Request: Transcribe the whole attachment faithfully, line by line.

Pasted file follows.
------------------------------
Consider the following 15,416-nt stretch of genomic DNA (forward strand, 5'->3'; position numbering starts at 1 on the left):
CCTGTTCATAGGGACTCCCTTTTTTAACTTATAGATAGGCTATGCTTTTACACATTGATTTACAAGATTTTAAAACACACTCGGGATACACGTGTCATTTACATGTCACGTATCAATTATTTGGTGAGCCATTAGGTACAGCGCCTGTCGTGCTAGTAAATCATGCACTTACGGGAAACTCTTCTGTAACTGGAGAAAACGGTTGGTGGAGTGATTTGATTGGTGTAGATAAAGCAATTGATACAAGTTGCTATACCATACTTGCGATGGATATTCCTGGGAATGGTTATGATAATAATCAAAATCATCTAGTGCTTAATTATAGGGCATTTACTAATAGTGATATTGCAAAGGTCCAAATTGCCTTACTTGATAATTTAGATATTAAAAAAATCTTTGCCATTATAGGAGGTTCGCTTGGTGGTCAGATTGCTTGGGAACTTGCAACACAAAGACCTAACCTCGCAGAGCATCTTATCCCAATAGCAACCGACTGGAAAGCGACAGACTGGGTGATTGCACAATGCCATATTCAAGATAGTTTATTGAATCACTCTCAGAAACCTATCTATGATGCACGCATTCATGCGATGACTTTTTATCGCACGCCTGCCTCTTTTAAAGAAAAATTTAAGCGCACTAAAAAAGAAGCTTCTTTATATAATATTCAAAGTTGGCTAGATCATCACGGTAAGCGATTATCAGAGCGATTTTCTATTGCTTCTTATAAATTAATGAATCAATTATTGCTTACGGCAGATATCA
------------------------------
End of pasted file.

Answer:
Consider the following 15,416-nt stretch of genomic DNA (forward strand, 5'->3'; position numbering starts at 1 on the left):
CCTGTTCATAGGGACTCCCTTTTTTAACTTATAGATAGGCTATGCTTTTACACATTGATTTACAAGATTTTAAAACACACTCGGGATACACGTGTCATTTACATGTCACGTATCAATTATTTGGTGAGCCATTAGGTACAGCGCCTGTCGTGCTAGTAAATCATGCACTTACGGGAAACTCTTCTGTAACTGGAGAAAACGGTTGGTGGAGTGATTTGATTGGTGTAGATAAAGCAATTGATACAAGTTGCTATACCATACTTGCGATGGATATTCCTGGGAATGGTTATGATAATAATCAAAATCATCTAGTGCTTAATTATAGGGCATTTACTAATAGTGATATTGCAAAGGTCCAAATTGCCTTACTTGATAATTTAGATATTAAAAAAATCTTTGCCATTATAGGAGGTTCGCTTGGTGGTCAGATTGCTTGGGAACTTGCAACACAAAGACCTAACCTCGCAGAGCATCTTATCCCAATAGCAACCGACTGGAAAGCGACAGACTGGGTGATTGCACAATGCCATATTCAAGATAGTTTATTGAATCACTCTCAGAAACCTATCTATGATGCACGCATTCATGCGATGACTTTTTATCGCACGCCTGCCTCTTTTAAAGAAAAATTTAAGCGCACTAAAAAAGAAGCTTCTTTATATAATATTCAAAGTTGGCTAGATCATCACGGTAAGCGATTATCAGAGCGATTTTCTATTGCTTCTTATAAATTAATGAATCAATTATTGCTTACGGCAGATATCA